The Capitol’s Construction

Ordered by the NC General Assembly of 1832-1833

After the State House of North Carolina was lost in a fire in 1831, the North Carolina General Assembly of 1832-1833 ordered that a new Capitol be built as an enlarged version of the old State House.

Newspaper article from the Raleigh Star
An article from the Raleigh Star, 1833 talks about the Capitol's construction plans

The cross-shaped building featuring a central, domed rotunda, was a large-scale, multiyear undertaking for the state, and was to be constructed on Raleigh’s central square using locally quarried stone. In addition to stone masons, the work required brick makers, quarrymen, carpenters, plaster workers, and general laborers. Project commissioners placed ads in local papers asking for laborers to come work on the project. Local enslavers responded by renting the labor of their enslaved men to construction. Enslaved men worked as general laborers or quarry-men. 

Construction began on the site in early 1833. Initially, laborers were hired to clear away the rubble of the first State House. Construction was affected by the weather. When labor began at the Capitol site in February of 1833, they faced very cold winter conditions. In weather records, it was noted that the month was “very rainy and cold.”

By March 1833, work at the Capitol's construction site was fully underway. Newspapers reported that workmen were “carrying on the work with energy.”

An 1888 map of Raleigh showing the “State Quarry Granite” in southeast Raleigh
An 1888 map of Raleigh showing the “State Quarry Granite” in southeast Raleigh.

In 1833, work also began at the state run quarry, positioned about a mile and a half southeast of the construction site. Enslaved men worked as “quarrymen,” cutting and carting heavy granite from the earth. Quarrymen moved quarried stone by loading it onto wagons and railway cars – a railway was constructed between the quarry and the Capitol’s construction site. Quarrying stone could be dangerous work. A newspaper from 1834 noted a “distressing accident” at the quarry. As workers inserted iron rods into holes in the rock, the friction of metal against stone ignited nearby powder, causing “an explosion, which severely wounded two of the workmen – one white, and the other a colored man.” The two were “much mangled,” but were expected to survive their injuries.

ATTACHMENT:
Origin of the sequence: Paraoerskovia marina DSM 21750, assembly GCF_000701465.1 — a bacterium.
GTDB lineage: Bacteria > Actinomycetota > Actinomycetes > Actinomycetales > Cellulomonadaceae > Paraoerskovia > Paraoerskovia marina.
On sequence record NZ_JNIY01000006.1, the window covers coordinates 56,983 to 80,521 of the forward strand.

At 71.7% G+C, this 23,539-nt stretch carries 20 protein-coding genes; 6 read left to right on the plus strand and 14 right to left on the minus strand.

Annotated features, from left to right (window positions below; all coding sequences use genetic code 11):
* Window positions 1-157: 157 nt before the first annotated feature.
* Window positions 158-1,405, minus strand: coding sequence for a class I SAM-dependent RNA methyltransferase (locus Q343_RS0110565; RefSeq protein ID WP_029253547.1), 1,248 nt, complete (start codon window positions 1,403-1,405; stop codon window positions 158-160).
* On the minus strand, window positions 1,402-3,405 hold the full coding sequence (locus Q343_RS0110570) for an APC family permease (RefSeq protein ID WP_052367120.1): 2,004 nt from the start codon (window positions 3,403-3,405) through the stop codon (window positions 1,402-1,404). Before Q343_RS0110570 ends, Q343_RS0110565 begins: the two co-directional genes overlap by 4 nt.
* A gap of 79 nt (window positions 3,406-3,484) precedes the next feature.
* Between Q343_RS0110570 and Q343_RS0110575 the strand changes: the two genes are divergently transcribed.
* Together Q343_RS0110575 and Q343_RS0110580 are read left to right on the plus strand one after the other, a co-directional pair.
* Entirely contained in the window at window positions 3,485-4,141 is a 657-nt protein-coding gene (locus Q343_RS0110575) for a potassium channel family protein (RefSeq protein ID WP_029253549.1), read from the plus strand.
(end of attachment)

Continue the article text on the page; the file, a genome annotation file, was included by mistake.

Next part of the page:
According to newspaper accounts, “The workmen (about 100 in number) assemble regularly at 8 o’clock, A.M. at the ringing of the bell, a roll is called, all absentees marked and the loss of time deducted from their wages.” At the Capitol you would find “the rock-cutter with his hammer and pick, the rock-setter with his trowel and square, the carpenter with his plane and saw, the blacksmith with his sledge-hammer and file, the hodman with his hod on his shoulder, and […] a large number of under-labourers performing the various duties required of them.”


Newspaper article from the Chapel Hill Harbinger
An article from The Harbinger, 1834 details a normal workday at the Capitol
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